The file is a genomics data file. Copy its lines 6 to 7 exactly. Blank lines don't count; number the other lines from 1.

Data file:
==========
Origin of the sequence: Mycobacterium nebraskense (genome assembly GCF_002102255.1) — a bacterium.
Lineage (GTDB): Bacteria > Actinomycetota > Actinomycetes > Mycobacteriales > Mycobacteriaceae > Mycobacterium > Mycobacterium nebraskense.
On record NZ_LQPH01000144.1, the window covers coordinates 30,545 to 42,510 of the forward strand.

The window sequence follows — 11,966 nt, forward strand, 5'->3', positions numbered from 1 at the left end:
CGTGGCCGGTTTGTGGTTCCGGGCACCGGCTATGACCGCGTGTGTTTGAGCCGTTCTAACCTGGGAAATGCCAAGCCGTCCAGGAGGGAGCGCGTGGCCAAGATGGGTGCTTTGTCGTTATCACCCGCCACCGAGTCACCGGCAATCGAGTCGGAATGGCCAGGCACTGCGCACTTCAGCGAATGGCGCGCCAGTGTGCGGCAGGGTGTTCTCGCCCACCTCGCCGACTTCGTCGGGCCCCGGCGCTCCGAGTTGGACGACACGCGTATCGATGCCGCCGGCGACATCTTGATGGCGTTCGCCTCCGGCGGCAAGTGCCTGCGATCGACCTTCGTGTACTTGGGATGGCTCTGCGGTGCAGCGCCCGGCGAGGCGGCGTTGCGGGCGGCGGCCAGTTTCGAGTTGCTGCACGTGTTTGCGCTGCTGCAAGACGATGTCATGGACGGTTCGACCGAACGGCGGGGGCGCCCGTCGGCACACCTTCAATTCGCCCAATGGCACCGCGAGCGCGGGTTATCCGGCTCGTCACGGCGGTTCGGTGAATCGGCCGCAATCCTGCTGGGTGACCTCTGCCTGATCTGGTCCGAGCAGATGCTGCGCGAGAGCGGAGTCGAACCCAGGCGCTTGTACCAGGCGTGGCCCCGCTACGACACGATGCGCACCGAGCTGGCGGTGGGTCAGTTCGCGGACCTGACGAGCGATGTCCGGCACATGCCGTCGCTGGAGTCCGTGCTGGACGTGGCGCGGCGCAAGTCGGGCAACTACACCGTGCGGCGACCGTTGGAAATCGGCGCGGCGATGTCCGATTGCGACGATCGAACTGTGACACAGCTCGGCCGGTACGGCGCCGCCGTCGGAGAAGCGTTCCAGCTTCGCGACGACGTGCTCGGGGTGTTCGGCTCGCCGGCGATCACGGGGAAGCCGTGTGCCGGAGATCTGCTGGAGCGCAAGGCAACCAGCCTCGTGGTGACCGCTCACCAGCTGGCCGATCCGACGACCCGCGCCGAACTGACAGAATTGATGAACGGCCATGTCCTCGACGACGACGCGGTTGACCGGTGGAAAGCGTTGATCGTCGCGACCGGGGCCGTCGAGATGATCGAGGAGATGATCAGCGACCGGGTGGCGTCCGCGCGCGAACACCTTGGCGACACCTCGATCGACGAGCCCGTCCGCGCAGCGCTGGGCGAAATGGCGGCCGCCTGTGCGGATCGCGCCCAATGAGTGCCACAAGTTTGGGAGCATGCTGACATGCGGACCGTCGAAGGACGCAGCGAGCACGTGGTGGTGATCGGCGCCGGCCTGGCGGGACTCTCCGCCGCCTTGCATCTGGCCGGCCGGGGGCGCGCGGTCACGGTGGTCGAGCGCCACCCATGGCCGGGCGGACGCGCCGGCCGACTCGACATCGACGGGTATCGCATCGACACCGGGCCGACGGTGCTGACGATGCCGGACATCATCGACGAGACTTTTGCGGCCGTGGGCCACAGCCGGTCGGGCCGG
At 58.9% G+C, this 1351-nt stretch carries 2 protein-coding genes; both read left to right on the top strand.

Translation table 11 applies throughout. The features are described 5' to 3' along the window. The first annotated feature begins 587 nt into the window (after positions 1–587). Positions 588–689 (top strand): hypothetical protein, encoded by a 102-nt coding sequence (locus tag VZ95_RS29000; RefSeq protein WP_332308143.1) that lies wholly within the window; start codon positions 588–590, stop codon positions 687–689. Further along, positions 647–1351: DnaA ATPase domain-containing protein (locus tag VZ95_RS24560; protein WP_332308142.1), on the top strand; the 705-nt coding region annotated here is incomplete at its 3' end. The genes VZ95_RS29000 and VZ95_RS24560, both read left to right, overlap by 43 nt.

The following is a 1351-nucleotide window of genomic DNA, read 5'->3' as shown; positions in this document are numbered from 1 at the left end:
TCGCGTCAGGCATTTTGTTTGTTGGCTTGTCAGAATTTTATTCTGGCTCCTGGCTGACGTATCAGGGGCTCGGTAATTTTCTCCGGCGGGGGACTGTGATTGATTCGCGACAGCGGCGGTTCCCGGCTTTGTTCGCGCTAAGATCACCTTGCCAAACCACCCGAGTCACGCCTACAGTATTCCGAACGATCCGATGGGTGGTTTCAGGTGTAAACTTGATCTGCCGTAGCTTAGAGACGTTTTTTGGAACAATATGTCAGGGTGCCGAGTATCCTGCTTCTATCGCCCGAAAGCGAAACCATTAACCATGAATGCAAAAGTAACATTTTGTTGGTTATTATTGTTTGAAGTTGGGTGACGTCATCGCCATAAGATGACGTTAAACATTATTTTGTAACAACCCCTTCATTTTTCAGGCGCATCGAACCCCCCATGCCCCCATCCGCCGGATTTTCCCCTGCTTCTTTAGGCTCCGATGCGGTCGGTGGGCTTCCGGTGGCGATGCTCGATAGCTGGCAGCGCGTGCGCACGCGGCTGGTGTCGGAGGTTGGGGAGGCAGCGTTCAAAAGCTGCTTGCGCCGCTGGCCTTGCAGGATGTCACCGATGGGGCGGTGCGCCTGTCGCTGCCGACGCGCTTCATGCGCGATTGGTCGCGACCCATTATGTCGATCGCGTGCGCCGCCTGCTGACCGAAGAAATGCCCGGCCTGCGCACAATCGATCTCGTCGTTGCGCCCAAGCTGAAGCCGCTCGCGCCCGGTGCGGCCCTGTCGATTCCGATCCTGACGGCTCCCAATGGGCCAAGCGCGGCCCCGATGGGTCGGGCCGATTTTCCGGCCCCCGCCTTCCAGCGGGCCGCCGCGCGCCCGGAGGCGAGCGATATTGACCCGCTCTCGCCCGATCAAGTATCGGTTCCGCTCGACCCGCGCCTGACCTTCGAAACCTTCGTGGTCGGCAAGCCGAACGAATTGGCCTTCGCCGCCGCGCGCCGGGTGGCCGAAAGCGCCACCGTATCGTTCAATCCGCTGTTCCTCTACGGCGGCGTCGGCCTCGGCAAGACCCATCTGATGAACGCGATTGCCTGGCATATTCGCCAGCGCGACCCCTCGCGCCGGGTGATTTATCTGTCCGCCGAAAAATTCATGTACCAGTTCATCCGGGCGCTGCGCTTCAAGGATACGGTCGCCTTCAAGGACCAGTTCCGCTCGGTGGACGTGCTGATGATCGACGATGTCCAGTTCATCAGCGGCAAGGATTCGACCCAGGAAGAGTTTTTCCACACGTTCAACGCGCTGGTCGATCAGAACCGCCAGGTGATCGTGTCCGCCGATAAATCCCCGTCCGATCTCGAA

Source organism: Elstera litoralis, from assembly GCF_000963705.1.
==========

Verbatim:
At 58.9% G+C, this 1351-nt stretch carries 2 protein-coding genes; both read left to right on the top strand.

Translation table 11 applies throughout. The features are described 5' to 3' along the window. The first annotated feature begins 587 nt into the window (after positions 1–587). Positions 588–689 (top strand): hypothetical protein, encoded by a 102-nt coding sequence (locus tag VZ95_RS29000; RefSeq protein WP_332308143.1) that lies wholly within the window; start codon positions 588–590, stop codon positions 687–689. Further along, positions 647–1351: DnaA ATPase domain-containing protein (locus tag VZ95_RS24560; protein WP_332308142.1), on the top strand; the 705-nt coding region annotated here is incomplete at its 3' end. The genes VZ95_RS29000 and VZ95_RS24560, both read left to right, overlap by 43 nt.